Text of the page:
I do not have anything particularly original or reflective to talk about in this week's post. This is due to the amount of assignments that I have on my plate, which have made this week one of the busiest I've had in a while in terms of writing. Today is not necessarily a "free day" for me to think or comment about what's happening on here.
This is besides the fact that this week is my busiest on my schedule of meetings. I went to the Cloverdale School Board's regular session Monday evening, and have to write up my coverage of the Cloverdale Town Council last night. The first was routine, while the latter played out much more controversy than I expected (Cloverdale has some colorful characters, and clashes are a part of it). South Putnam's school board meeting tonight will be the last of these commitments.
I also have to finish a profile for our Senior Life Odyssey insert, which will come out sometime next week. While I got some great content out of my interviewee, it's been easier thought of than done trying to coalesce various jumbled details into a cohesive story (and that's really not his fault). I also have a hard deadline for getting the article done before the end of the day tomorrow, and so I have devoted at least part of my morning to getting further along on it.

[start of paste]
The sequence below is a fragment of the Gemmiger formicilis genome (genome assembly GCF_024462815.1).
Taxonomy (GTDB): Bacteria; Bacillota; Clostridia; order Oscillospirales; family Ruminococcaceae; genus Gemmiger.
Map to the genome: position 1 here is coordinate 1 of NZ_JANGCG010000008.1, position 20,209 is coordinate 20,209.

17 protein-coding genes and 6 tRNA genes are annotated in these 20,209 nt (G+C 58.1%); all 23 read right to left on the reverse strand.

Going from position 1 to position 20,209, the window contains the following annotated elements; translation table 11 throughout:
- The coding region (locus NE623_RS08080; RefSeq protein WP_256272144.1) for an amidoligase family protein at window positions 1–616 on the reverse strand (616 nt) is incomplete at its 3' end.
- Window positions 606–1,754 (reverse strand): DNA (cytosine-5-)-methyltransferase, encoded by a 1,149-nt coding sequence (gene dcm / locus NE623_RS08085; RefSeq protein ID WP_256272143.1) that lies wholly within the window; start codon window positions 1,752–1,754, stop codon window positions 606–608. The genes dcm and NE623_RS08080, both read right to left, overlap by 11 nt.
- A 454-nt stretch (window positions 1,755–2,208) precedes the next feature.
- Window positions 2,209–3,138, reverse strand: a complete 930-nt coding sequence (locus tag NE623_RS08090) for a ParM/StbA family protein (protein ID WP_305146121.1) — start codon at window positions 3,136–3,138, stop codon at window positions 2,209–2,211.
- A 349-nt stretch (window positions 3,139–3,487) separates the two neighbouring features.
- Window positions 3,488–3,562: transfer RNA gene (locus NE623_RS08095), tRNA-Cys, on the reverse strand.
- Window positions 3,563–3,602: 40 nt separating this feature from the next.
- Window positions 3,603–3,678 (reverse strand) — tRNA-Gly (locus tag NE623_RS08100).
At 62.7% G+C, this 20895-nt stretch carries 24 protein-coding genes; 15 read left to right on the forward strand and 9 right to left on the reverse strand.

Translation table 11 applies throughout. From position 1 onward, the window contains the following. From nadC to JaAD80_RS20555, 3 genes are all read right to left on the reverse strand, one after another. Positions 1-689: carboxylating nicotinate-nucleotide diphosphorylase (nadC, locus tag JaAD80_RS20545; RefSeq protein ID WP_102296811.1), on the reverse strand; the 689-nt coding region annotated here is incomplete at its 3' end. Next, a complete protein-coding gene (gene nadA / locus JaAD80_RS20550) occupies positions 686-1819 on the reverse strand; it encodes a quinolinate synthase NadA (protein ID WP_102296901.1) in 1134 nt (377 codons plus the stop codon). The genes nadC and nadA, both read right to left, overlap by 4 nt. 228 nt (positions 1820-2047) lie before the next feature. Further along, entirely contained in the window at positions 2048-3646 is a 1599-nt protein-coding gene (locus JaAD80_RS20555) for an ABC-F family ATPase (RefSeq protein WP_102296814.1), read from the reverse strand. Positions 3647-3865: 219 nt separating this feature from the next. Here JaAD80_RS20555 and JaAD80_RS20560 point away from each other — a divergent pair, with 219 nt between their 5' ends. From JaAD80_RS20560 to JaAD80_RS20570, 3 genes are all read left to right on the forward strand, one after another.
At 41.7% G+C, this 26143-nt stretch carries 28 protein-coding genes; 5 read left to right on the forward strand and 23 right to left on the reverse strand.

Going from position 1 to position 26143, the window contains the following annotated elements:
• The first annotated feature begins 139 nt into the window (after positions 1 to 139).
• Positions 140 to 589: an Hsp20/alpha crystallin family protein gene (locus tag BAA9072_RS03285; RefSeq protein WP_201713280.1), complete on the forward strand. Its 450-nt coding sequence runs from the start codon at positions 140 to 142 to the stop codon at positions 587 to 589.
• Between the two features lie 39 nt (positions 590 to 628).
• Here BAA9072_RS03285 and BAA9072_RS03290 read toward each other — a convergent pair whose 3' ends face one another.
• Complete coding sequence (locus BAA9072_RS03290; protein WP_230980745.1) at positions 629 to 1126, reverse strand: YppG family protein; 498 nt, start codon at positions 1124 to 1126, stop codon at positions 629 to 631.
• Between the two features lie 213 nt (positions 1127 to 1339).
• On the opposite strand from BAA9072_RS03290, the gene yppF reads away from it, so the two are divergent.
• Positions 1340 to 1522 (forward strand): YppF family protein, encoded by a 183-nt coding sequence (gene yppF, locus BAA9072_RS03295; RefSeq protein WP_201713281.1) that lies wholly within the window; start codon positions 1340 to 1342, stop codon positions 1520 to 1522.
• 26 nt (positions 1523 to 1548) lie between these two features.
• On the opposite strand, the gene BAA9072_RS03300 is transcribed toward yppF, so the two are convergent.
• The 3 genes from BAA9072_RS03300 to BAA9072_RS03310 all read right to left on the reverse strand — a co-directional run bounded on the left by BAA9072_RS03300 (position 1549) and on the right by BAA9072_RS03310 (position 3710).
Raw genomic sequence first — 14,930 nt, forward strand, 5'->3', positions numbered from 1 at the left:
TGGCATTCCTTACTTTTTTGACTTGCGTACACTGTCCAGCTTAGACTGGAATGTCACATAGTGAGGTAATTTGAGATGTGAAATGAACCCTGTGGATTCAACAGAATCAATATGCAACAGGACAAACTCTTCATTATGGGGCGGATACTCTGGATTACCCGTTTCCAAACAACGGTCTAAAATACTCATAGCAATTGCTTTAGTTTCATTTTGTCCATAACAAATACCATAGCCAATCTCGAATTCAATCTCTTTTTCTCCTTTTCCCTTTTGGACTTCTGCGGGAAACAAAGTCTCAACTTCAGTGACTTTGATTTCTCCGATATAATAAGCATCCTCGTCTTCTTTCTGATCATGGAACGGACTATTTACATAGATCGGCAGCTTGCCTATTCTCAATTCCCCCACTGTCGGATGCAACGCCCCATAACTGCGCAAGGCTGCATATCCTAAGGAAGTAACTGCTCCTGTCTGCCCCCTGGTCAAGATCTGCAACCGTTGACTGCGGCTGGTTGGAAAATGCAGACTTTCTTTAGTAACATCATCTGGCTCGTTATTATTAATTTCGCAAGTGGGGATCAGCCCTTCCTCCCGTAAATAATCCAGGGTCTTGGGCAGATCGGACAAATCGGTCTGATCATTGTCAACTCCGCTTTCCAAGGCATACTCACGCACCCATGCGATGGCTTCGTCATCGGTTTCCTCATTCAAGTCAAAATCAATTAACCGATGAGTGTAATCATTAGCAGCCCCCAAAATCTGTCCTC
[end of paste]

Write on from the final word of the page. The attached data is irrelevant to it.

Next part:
That's the gist on the newspaper side. I'm also watching Wabash College's Day of Giving and hopeful that many of my classmates will step up and give to our affinity challenge for the Class of 2017. This proud Greencastle native is just as proudly wearing one of his Wabash ties in the newsroom today.
It's an exciting day for the advancement office, as well as Wabash alumni. A goal of more than $1 million and 4,410 gifts is what lies ahead before the end of the day, and I'm confident it will not just be met.
Though I will contribute some of my "treasure" to the annual fund today, I will attach here the post I wrote last week where I touch on what I feel is an important thought in light of the Day of Giving: is it just as important for someone to "be there" as it is to give monetarily to a cause?
I encourage my connections on social media to tackle that question honestly. There may be two flat answers, but perhaps both can be reconciled. For Wabash, today is about the money and the opportunities these gifts will allow for its students, and I will do my part. My alma mater still gives me something to believe in to do so.